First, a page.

Rehabilitation in dementia care

Monica Cations, Kate E. Laver, Maria Crotty, Ian D. Cameron

Research output: Contribution to journalArticle

6 Citations (Scopus)

Abstract

Multidisciplinary rehabilitation is increasingly accepted as valuable in the management of chronic disease. Whereas traditional rehabilitation models focussed on recovery, maintaining independence and delaying functional decline are now considered worthwhile aims even where full recovery is not feasible. Despite this, rehabilitation is notably absent from dementia care literature and practice. People with dementia report frustration with the lack of availability of structured post-diagnosis pathways like those offered for other conditions. Alternative terms such as 're-ablement' are used to refer to rehabilitation-like services, but lack an evidence-base to guide care. This commentary will discuss possible reasons for the resistance to accept multidisciplinary rehabilitation as part of dementia care, and identifies the value of doing so for people with dementia, their families, and for health professionals.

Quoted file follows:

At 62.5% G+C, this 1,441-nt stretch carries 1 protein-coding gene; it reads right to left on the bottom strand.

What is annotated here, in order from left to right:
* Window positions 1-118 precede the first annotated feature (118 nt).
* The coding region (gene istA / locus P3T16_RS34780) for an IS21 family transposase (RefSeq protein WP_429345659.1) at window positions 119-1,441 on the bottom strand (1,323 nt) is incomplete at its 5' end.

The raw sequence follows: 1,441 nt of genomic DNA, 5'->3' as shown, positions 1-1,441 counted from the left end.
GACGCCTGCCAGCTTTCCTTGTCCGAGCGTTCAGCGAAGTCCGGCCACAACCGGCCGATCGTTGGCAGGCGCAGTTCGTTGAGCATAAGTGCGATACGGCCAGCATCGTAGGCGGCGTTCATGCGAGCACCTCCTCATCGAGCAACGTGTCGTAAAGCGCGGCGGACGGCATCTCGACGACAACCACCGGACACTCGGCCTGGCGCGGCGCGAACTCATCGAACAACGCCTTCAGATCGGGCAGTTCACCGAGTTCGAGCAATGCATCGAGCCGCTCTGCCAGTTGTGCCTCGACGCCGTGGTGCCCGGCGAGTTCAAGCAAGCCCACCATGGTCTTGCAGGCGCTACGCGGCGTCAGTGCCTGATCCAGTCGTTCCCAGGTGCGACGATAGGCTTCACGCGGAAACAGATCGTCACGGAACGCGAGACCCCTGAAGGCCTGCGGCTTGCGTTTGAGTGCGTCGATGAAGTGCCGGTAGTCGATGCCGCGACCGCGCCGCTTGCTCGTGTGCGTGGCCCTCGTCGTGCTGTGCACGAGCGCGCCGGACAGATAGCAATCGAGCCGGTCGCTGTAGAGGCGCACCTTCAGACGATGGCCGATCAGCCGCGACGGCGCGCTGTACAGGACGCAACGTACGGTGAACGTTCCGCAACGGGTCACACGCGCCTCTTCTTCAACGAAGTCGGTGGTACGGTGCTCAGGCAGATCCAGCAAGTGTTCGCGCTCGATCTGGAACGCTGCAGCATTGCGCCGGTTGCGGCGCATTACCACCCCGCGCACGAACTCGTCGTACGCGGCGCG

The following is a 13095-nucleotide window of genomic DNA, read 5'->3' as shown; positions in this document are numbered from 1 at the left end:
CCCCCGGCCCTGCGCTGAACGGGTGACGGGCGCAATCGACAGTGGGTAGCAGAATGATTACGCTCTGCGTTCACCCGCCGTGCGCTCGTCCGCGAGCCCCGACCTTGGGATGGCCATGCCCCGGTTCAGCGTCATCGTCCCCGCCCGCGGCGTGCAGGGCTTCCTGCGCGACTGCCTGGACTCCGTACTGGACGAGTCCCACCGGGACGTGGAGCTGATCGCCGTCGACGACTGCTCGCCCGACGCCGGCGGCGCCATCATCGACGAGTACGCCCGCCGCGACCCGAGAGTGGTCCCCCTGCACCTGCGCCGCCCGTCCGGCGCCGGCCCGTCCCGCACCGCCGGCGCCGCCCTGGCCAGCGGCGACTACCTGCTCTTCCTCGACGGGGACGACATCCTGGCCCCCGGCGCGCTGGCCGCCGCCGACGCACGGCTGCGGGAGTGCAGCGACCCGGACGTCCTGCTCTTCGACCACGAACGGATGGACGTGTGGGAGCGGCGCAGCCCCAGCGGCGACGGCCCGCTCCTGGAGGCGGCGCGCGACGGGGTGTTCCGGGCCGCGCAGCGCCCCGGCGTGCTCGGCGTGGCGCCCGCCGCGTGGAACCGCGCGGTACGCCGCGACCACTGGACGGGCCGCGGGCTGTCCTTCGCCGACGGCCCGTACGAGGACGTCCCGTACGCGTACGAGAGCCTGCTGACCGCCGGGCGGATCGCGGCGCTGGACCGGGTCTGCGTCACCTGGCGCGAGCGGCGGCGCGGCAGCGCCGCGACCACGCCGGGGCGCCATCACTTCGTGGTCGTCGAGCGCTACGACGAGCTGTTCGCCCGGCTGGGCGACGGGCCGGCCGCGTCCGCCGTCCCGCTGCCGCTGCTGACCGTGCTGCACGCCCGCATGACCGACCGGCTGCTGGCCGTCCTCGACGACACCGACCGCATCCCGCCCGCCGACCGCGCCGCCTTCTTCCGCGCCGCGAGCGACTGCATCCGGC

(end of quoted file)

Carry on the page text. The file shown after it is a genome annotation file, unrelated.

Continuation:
LanguageEnglish
Pages171-174
Number of pages4
JournalAge and Ageing
Volume47
Issue number2
DOIs
Publication statusPublished - 1 Mar 2018
Externally publishedYes

Keywords

  • Care
  • Dementia
  • Multidisciplinary
  • Older people
  • Rehabilitation
  • Service

ASJC Scopus subject areas

  • Ageing
  • Geriatrics and Gerontology

Cite this

Cations, M., Laver, K. E., Crotty, M., & Cameron, I. D. (2018). Rehabilitation in dementia care. Age and Ageing, 47(2), 171-174. https://doi.org/10.1093/ageing/afx173